Data and Goliath: The Hidden Battles to Collect Your Data and Control Your World
Data and Goliath is Bruce Schneier’s most recent book. Published in 2015, the book addresses the issues arising from governments’ and corporations’ great capabilities of mass surveillance, and the dangers they bring about. As Schneier aptly puts it, “[w]e live in the golden age of surveillance,” and this affects both our security as well as our freedoms (4). The book is meant to convey an eye-opening message: we need to change the status quo, and we need to do it soon.
Since its publication, Data and Goliath has been recognised as being a thought-provoking and compelling book about the reality of surveillance, leading Malcolm Gladwell to state that ‘The public conversation about surveillance in the digital age would be a good deal more intelligent if we all read Bruce Schneier first’. This points exactly to the type of book Data and Goliath is. It is a book for everyone to read—no matter what their background or age, readers will be able understand the magnitude of the issue presented and its message. The writing style is informal, without jargon, and the book is well explained and filled with supporting examples, without simplifying the complexity at stake. For those interested in a more in-depth analysis, more than 100 pages of notes are available, containing extra commentaries as well as numerous and various sources. Moreover, updates to the book are posted on Schneier’s website page dedicated to Data and Goliath. Although Schneier writes with a strong US bias, the societal and technological issues identified are generally valid; international angles are also provided, for instance by reference to European law, international organizations or situations taking place outside the borders of the US.
In terms of structure, the book consists of 16 chapters, divided over three parts: (1) “The world we’re creating”; (2) “What’s at stake”; and (3) “What to do about it.” This structure is helpful in comprehending the bigger picture, guided by the title of each part. Furthermore, every single section in Data and Goliath has a lesson, usually concisely expressed in the last sentence, which could be called a “take-away sentence.” This approach makes it both inspiring and easier to grasp for laymen as well as professionals.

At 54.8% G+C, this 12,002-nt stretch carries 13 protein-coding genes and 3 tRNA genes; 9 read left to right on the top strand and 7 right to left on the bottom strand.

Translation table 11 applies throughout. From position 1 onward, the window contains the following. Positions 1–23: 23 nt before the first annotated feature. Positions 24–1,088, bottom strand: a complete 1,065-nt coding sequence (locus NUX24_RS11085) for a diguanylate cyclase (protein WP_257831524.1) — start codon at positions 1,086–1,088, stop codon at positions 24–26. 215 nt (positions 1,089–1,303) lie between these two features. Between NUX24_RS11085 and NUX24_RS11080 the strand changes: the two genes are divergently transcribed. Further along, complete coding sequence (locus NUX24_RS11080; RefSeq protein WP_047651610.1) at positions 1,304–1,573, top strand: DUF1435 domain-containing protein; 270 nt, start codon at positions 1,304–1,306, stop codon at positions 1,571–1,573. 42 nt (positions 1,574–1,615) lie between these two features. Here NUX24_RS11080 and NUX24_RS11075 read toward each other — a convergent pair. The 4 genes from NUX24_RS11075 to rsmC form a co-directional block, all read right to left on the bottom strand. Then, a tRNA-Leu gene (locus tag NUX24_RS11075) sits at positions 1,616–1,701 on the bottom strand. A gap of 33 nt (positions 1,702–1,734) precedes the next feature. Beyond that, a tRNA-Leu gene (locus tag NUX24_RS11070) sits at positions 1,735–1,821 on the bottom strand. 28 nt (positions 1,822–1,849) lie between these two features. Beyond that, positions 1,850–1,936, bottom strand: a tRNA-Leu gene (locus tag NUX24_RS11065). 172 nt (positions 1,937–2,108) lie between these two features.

Part 1 describes the role of data in a surveillance society. It starts by defining data as a by-product of computing, emphasizing that access to the data surrounding a person means access to that person (Chapter 1) (19). Subsequently, it explains how data can be used as surveillance (Chapter 2), emphasizing that content data collection is invasive, and metadata equally so. On the basis of these data, conclusions are drawn which can impact our lives without our even knowing or having the opportunity to object (20). Chapter 3 moves to the analysis of data and explains the correlations made possible by Big Data analytics, and how even large sets of anonymous data can presently be de-anonymized (43). It concludes by stating that more robust techniques for preserving anonymity are needed (45). The business of surveillance is discussed in Chapter 4, which focuses on corporate surveillance and the exchange of our data for services. It explains Internet tracking via cookies, behavioral advertising as well as the data broking industry (47). While doing so, it studies power concentrations in this industry and loss of control of users over their computer environment (56, 59). Chapter 5 turns to government surveillance, with a focus on the US agencies and the Snowden revelations (62), while also looking at other governments’ practices, for instance the UK or Germany. A very important point made in Chapter 6 is that corporate surveillance and government surveillance are intertwined, supporting one another (79). This is because corporate and government surveillance interests have converged, meaning that both want to know everything about everyone, albeit for different reasons—this leads to strong public—private security/surveillance partnerships (25).